Find Out What Major Illnesses Poor Dental Hygiene Can Cause


We are all quite aware of why oral hygiene is important. However, in light of the latest research in stomatology, caring for the health of your teeth has even more implications than one would imagine. In this article, we are going to show what major illnesses can be contracted if one denies acknowledging the importance of dental care.

Dental Hygiene

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Maintaining the aspect of our teeth and gums has several implications, most of them bordering on the social aspect. Take halitosis, for instance, or the so-called bad breath. Imagine how you feel when someone forgot to brush their teeth in the morning, giving away that awful smell. Halitosis usually occurs when bits of food get stuck between our teeth and we forget to wash them off.

Another thing to consider is that brushing and flossing along with frequent trips to the dentist’s office can reduce the risk of cavities, tooth decay, and periodontosis.

But even if we brush and floss regularly there’s still a chance that bacteria living in our mouth could end up in the wrong place, causing even more damage. Also, when it comes to dental hygiene, teeth growth spurt must also be taken into consideration.

Sometimes during their growth, teeth have the tendency to go haywire, meaning that they’ll grow where they’re not supposed to. That’s why it’s important to find out if you need braces or not. While it is true that the appearance, discomfort and high costs associated with braces can deter patients from paying a visit to their orthodontist, the reality is that these medical devices can work wonders on our dentition.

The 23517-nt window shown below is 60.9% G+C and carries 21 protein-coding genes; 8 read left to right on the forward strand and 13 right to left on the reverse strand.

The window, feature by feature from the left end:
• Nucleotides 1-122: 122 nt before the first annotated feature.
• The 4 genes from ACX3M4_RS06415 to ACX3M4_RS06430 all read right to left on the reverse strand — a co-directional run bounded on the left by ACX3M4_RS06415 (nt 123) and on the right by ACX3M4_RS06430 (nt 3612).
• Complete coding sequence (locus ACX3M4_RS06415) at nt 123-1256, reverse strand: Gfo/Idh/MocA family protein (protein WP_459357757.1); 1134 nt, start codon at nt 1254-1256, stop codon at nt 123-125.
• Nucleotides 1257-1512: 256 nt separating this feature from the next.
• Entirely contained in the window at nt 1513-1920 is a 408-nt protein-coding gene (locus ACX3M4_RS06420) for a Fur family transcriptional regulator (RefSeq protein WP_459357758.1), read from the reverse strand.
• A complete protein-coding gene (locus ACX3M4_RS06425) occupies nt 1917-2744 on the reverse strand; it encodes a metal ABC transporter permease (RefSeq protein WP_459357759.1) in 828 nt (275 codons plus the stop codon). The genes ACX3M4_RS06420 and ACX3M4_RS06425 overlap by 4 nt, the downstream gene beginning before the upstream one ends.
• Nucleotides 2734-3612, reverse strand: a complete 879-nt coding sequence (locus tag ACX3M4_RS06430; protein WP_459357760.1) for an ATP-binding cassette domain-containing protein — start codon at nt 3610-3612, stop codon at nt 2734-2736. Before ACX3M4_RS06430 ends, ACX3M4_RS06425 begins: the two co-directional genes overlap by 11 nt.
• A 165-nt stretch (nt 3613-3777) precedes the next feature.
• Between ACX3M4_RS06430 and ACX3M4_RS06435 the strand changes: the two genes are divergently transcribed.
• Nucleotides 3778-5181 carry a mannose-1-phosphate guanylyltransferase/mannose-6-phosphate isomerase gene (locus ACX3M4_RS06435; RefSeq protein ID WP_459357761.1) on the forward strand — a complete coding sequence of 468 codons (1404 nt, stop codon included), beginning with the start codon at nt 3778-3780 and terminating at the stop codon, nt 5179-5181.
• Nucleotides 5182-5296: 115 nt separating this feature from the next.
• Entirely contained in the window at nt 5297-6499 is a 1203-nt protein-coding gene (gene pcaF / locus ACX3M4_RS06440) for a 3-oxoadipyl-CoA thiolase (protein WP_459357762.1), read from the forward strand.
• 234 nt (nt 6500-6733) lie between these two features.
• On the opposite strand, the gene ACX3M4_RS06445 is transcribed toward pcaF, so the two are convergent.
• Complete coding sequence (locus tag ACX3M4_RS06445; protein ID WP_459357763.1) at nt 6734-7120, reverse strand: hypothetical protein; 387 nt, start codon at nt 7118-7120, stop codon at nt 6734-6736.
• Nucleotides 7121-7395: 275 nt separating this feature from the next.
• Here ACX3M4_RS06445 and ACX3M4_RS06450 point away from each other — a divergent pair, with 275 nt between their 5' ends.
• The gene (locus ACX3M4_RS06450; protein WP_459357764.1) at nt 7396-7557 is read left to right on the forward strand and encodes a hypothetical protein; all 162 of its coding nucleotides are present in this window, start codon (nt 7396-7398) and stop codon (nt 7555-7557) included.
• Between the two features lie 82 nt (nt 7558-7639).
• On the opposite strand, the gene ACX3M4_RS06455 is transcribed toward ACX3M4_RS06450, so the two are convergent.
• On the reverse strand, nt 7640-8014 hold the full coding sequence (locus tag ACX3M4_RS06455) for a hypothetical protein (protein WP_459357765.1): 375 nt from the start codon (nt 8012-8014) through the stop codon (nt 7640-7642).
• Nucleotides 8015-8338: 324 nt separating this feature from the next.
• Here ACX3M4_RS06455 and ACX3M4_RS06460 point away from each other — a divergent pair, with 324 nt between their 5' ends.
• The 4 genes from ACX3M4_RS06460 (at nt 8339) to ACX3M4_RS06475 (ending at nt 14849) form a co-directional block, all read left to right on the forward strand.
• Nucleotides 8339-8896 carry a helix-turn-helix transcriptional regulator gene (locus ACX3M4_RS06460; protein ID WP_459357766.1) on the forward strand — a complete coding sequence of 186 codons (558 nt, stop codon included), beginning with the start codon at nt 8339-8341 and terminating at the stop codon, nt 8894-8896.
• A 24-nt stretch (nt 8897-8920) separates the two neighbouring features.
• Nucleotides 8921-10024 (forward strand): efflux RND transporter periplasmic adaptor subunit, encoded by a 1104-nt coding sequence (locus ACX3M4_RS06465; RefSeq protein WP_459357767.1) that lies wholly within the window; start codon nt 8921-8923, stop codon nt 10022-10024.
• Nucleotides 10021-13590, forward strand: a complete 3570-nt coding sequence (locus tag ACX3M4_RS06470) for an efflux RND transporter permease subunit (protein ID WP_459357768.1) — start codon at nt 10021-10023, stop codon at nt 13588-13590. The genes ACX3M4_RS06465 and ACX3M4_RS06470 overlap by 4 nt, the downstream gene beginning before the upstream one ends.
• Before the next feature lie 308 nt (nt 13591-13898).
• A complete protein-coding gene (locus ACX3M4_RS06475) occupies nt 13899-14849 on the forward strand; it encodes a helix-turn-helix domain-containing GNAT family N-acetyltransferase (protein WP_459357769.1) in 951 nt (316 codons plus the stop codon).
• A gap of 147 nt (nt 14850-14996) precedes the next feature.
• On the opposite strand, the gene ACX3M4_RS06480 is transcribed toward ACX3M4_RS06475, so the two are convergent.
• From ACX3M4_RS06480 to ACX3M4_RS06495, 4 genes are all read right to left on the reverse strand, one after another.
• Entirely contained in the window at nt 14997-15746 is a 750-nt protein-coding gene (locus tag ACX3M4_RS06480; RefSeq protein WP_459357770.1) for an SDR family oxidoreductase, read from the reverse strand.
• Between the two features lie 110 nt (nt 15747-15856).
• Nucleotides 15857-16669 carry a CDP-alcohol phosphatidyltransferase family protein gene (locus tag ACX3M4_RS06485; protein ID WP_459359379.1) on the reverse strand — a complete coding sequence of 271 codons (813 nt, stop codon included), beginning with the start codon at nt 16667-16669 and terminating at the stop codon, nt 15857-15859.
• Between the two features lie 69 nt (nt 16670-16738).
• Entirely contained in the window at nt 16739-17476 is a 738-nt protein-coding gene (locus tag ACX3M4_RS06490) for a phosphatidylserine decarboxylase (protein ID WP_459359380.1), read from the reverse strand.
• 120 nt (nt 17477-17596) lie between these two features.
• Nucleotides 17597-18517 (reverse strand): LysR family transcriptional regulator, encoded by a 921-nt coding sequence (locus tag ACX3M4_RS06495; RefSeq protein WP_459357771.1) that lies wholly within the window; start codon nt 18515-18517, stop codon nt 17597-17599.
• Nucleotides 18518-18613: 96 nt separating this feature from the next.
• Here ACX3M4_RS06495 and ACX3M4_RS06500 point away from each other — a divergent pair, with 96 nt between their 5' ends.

According to the latest research, not caring for your teeth can have much more severe and profound implications than you might have imagined. A simple condition like periodontosis (toothache and gum bleeding) can have serious complications, ranging from arrhythmias to diabetes.

These complications include a wide variety of systems, including our respiratory system, cardiovascular system and even the central nervous system.

Increased Chances of Stroke

Some studies show there is a strong link between gum condition and heart or head strokes.

Although the mechanism remains a mystery, researchers have reasons to believe that the bacteria found inside our mouths can enter the bloodstream and attach themselves to fat plaque (atheroma) formed on the walls of our blood vessels.

The hoard of bacteria reinforces the plaque formations, which, in time, can turn into blood clots that can either provoke a heart stroke or a head stroke if the clot detaches and travels to brain’s blood vessels.

Learn more about the nature of heart strokes to know how to prevent them.

Alzheimer’s disease

As unlikely as it would might seem, a recent paper has proven that there is a connection between oral hygiene and the risk of developing Alzheimer’s disease. More specifically, patients over 70-year-old who are suffering from dental issues are more likely to develop Alzheimer’s than patients with no tooth issues.

The mechanism is partially unknown, but scientists have discovered that the bacteria on our gums can release a series of substances, which cause an inflammation of the brain, thus contributing to neuronal death.

You can learn more about Alzheimer’s disease on the web, where a couple of associations have compiled various materials on the disease.

Respiratory Issues

Poor oral health can also contribute to respiratory issues such as chronic obstructive pulmonary disease. Recent research has proven that your airways may become inflamed if the bacteria on your gums and teeth gets sucked in by the airways.


Clinicians have observed that people suffering from dental issues like periodontosis have a hard time managing their blood sugar level. Statistically speaking, over 95 percent of patients with diabetes also have dental issues.

Periodontal disease (gingivitis) can also induce severe complications in patients with diabetes.

Reduced fertility

Many physicians have observed that for women with dental issues, like periodontal disease or parodontosis, it takes longer to get pregnant than women who don’t suffer from this condition. For a female patient suffering from dental issues, pregnancy can be delayed by two to five months.

These are the top major complications that patients might suffer from if they ignore oral hygiene. Remember that brushing and flossing aren’t enough. To check the health of your teeth, you should visit your dentist at least once or twice per year.

Author Bio:

Mike Jones is a Boston University graduate, with an MS in Mass Communication. He is a full-time writer, passionate about everything related to healthy living.

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